It’s hard to go from the manic buzz of the digital world to being left with your own thoughts and staring into the black mirror. Persian poetry provides me with an easy step from compulsive distractions towards calmness and stillness. Familiar like a mantra, these words show me that I already have the solutions to my own problems. It is so tempting to look elsewhere for happiness – relationships, work, physical objects – but Persian poets remind us that those things will never give us what we imagine they will.
The lack of judgement in Persian poetry is essential: once we can accept every emotion without judgement, our healing will begin. The psychologist Carl Rogers observed that “the curious paradox is that when I accept myself just as I am, then I can change”. Radical acceptance of our situation, however bad it may be, can be the answer to lifting ourselves out of our current mindset. This is how we regain our sense of agency.
The whole universe is contained within a single human being – you. Everything that you see around, including the things that you might not be fond of and even the people you despise or abhor, is present within you in varying degrees – Shams Tabrizi
The lack of judgement also extends compassion to the other people. Time spent alone can be healing, but human connection is essential to a happy life. I Know the Way You Can Get by Hafiz is one of my favourite poems because it explains how the lack of love can twist anyone’s behaviour into cruelty. Hafiz explains that you will act unrecognisably if you “have not had a drink of Love” for a long time. This poetry teaches a deep respect and compassion for the people around us.
One theme of Persian poetry that gives me hope in the face of increasing prejudice and intolerance is another poem by Hafiz. How Does it Feel to be a Heart is a popular choice for same-sex wedding ceremonies because it explains the unimportance of gender in a way that often feels lost in modern society.
For all I know is Love. I find my heart infinite, and everywhere -Hafiz
The focus on the individual allows me to strengthen myself and facilitates inner, personal change. People who lose their sense of agency get trapped. I often get stressed about populism, I can see that it’s spreading and how well far-right ideals are spun. I spiral into fear about the way the world is. Anything I do is a tiny scratch against everything that’s wrong. But this poetry is powerful, and it contains a message of hope in the face of despair. Modern day Iran is collapsing and the country’s beloved literature is giving people the strength to continue living through oppressive conditions. The words of Rumi, Ferdowsi, Hafiz and Khayyam and others remind us that things have not always been this way.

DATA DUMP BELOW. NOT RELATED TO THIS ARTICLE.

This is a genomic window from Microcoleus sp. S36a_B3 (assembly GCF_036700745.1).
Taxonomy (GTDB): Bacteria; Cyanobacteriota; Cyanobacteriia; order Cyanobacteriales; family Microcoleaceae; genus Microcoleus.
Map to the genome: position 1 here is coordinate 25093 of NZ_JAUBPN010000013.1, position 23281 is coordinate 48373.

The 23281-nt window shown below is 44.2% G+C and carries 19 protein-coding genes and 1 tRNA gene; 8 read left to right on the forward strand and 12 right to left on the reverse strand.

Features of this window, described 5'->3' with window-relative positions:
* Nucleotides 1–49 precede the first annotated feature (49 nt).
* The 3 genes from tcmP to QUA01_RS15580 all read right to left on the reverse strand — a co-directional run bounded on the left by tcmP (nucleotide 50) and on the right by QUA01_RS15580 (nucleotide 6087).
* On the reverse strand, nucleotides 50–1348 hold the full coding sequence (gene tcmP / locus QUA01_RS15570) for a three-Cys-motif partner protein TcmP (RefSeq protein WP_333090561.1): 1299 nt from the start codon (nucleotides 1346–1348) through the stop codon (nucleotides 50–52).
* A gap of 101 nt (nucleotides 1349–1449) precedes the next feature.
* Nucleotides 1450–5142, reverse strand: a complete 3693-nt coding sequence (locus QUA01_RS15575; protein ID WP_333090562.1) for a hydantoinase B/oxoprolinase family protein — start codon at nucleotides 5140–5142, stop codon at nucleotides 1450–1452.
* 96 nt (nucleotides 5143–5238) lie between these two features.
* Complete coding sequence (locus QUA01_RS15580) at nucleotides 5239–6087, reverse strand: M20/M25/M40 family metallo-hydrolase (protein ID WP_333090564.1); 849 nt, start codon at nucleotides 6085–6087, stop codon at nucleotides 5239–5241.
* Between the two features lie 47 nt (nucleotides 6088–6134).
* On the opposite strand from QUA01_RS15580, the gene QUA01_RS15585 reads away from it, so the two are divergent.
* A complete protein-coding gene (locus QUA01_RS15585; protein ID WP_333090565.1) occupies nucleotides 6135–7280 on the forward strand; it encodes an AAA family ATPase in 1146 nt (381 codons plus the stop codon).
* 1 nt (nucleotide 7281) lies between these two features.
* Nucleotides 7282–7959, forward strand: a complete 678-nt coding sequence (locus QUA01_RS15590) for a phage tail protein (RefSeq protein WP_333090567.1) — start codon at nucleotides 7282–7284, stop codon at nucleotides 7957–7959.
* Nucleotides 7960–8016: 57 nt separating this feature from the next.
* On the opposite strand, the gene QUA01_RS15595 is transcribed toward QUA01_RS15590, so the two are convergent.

Fret not where the road will take you. Instead concentrate on the first step. That is the hardest part and that is what you are responsible for. Once you take that step let everything do what it naturally does and the rest will follow. Don’t go with the flow. Be the flow. – Shams Tabrizi
Persian poetry can help lift us through the worst periods of our lives by celebrating the details of everyday existence. Finding joy in a smile or a small movement is everything. The poets point towards ways that we can enjoy our daily reality, while arming us with poignant philosophy that is wrapped in gentle verse.
It’s important to remember that the English interpretation of these poems will always be missing something. Unless you speak one of the region’s languages, you’ll most likely be reading a white, male translation of these poems. Fitzgerald’s Victorian translation of Omar Khayyam’s Rubaiyat has been strongly criticised for its empirical approach to the poem. John Keats expressed in his poem, Lamia, “philosophy will clip an angel’s wings” – modern Western culture readily places science and logic above everything else with a rigidness that means we lose some of our humanity.
I see the words of Persian poetry as a precious gift, from humans who lived long before us – their words will continue to lift future generations through life’s difficulties, too. It is their simplicity that breaks down barriers.
All a Sane man can ever care about Is giving Love! – Hafiz
yas rahemtulla lives, writes and designs in Glasgow. She worked with forcibly displaced communities in Athens before moving to Scotland. yas has a degree in Digital Media and a holistic approach to creative work, focusing her energy on promoting community-led organisations and social enterprises. She works with Glasgow Social Enterprise Network, is a trustee of the Marie Collins Foundation and is an advocate for mutual aid.